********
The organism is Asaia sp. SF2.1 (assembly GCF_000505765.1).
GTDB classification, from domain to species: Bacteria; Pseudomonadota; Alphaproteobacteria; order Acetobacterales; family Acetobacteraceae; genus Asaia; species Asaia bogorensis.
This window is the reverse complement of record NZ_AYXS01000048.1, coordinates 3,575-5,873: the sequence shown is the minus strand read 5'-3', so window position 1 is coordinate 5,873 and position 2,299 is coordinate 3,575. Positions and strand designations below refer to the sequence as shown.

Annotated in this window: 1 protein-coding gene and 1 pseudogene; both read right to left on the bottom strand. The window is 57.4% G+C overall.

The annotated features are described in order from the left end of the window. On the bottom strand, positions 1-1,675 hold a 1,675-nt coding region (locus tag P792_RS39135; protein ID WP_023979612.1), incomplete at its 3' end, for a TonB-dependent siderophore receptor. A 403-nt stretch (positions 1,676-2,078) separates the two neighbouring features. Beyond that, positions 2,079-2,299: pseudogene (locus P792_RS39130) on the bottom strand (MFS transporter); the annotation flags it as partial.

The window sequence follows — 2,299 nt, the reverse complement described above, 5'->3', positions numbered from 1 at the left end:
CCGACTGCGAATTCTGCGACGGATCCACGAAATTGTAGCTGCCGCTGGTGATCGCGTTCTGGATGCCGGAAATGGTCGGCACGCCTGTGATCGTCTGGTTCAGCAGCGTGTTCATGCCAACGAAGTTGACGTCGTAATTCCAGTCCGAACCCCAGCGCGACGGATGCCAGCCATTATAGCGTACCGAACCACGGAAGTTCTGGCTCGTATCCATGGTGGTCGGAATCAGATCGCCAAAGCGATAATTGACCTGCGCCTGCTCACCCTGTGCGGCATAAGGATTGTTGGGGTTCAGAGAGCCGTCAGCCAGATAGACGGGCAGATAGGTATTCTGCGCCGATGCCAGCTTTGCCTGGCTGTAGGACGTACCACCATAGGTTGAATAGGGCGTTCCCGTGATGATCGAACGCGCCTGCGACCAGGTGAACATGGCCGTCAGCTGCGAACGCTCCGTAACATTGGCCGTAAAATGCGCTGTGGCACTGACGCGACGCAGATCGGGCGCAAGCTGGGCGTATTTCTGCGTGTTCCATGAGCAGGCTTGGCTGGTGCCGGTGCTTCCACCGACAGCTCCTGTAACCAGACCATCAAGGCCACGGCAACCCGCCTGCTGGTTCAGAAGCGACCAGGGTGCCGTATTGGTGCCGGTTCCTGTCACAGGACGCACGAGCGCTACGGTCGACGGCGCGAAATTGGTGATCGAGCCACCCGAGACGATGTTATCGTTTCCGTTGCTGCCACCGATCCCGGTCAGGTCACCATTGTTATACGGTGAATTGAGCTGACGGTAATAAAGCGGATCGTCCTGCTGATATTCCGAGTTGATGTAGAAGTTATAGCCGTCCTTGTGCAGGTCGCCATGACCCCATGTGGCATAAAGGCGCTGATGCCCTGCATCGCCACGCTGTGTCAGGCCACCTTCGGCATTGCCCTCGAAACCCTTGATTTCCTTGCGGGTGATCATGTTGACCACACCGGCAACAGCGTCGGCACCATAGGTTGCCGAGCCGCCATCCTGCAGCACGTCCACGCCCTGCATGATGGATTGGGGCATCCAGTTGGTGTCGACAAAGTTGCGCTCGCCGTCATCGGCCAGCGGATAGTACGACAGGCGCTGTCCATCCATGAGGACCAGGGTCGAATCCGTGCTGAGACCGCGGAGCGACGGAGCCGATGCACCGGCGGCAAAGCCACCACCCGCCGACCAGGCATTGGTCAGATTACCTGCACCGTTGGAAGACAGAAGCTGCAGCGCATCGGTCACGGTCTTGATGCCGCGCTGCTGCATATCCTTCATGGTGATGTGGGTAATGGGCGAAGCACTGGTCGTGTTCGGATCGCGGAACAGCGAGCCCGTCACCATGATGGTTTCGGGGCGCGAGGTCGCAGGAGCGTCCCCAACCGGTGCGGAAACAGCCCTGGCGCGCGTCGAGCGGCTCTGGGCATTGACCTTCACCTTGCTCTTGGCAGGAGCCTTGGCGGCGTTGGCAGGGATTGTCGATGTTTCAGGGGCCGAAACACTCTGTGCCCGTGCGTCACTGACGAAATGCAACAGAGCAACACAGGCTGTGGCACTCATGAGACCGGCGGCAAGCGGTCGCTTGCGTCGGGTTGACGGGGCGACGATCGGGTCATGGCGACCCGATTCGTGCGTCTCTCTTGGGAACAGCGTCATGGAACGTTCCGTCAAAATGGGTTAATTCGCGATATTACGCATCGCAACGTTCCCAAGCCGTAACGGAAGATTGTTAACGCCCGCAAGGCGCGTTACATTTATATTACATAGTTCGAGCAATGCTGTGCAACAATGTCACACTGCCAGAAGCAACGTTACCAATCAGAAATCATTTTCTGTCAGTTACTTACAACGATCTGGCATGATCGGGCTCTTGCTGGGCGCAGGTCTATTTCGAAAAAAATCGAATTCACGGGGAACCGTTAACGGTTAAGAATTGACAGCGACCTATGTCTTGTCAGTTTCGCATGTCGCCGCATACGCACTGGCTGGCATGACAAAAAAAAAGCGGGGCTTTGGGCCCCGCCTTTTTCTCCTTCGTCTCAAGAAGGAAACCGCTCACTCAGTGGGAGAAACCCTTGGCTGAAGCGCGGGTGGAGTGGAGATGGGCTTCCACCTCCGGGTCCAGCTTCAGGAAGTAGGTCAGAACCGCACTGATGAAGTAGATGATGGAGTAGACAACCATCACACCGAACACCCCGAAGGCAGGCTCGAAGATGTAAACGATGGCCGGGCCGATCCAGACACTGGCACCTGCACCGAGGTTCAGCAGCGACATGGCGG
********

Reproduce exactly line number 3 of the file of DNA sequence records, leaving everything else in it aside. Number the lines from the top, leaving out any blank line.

This window is the reverse complement of record NZ_AYXS01000048.1, coordinates 3,575-5,873: the sequence shown is the minus strand read 5'-3', so window position 1 is coordinate 5,873 and position 2,299 is coordinate 3,575. Positions and strand designations below refer to the sequence as shown.